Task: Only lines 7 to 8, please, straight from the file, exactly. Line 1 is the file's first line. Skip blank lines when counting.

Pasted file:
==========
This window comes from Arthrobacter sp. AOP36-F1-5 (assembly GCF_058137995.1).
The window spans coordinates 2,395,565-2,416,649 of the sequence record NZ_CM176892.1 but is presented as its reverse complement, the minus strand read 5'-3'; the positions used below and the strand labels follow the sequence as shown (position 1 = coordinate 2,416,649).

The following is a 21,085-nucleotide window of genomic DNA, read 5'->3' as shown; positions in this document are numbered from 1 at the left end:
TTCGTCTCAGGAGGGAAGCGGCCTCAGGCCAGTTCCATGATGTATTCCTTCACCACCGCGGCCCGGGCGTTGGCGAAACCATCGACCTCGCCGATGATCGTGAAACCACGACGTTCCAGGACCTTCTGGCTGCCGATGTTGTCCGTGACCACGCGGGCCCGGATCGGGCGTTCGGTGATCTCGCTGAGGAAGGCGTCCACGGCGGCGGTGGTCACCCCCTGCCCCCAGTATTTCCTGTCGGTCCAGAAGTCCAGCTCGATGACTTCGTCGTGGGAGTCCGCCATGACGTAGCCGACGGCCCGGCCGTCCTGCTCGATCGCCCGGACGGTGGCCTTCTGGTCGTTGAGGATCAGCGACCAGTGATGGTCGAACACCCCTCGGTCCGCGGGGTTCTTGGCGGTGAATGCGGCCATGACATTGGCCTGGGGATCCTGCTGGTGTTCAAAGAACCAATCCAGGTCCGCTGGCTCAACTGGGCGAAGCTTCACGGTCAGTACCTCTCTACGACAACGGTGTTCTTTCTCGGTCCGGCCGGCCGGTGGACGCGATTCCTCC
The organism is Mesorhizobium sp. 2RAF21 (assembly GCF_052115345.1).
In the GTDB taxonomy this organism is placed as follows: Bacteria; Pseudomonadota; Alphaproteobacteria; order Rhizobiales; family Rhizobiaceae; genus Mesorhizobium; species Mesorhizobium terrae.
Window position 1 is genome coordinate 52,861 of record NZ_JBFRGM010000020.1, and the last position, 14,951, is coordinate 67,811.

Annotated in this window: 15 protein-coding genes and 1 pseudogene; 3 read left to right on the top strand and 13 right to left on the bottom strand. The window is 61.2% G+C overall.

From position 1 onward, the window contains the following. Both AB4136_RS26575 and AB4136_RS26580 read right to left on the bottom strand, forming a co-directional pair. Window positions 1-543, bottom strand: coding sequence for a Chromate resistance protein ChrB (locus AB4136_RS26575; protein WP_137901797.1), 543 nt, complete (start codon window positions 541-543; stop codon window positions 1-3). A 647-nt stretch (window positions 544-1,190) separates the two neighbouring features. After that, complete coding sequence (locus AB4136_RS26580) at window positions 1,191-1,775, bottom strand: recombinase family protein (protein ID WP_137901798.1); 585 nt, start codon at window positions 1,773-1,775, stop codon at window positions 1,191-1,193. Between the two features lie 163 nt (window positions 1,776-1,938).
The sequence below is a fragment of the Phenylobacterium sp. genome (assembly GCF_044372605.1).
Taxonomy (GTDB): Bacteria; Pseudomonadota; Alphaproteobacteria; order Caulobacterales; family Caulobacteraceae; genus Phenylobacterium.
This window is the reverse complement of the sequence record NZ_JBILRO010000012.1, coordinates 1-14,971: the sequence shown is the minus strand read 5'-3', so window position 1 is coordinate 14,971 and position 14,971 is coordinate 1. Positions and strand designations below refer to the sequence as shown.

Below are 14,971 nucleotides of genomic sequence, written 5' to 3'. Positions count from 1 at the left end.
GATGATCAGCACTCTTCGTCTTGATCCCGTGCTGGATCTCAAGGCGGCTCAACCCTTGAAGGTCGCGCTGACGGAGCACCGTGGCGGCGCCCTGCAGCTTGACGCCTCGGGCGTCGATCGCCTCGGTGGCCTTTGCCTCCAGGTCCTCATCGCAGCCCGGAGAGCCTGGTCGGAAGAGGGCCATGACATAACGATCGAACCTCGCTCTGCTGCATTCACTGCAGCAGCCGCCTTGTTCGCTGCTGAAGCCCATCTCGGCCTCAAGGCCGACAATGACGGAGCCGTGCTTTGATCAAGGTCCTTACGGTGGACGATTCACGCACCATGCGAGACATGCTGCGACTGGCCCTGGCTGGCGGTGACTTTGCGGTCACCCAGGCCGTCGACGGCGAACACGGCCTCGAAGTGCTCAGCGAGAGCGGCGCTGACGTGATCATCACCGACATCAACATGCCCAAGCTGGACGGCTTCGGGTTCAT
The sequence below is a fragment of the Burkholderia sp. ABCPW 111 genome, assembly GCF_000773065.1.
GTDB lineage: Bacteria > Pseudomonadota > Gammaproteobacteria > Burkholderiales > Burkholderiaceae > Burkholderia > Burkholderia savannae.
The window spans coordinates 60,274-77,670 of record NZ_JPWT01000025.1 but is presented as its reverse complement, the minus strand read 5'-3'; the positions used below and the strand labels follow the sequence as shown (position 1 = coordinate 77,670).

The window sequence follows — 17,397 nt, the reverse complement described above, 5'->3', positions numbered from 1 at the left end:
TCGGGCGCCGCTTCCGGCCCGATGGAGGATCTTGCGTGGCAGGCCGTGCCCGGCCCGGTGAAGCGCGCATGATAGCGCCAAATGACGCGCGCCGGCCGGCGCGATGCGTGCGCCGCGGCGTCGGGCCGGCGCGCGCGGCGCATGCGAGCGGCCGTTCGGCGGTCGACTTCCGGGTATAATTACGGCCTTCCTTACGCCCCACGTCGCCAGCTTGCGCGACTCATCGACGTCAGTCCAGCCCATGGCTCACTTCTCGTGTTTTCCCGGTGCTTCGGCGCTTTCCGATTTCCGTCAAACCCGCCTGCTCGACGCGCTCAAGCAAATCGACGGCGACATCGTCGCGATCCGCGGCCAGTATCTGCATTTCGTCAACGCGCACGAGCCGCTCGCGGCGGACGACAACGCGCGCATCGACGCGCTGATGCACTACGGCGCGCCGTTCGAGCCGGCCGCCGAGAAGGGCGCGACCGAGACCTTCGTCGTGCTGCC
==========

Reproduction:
Window position 1 is genome coordinate 52,861 of record NZ_JBFRGM010000020.1, and the last position, 14,951, is coordinate 67,811.

Annotated in this window: 15 protein-coding genes and 1 pseudogene; 3 read left to right on the top strand and 13 right to left on the bottom strand. The window is 61.2% G+C overall.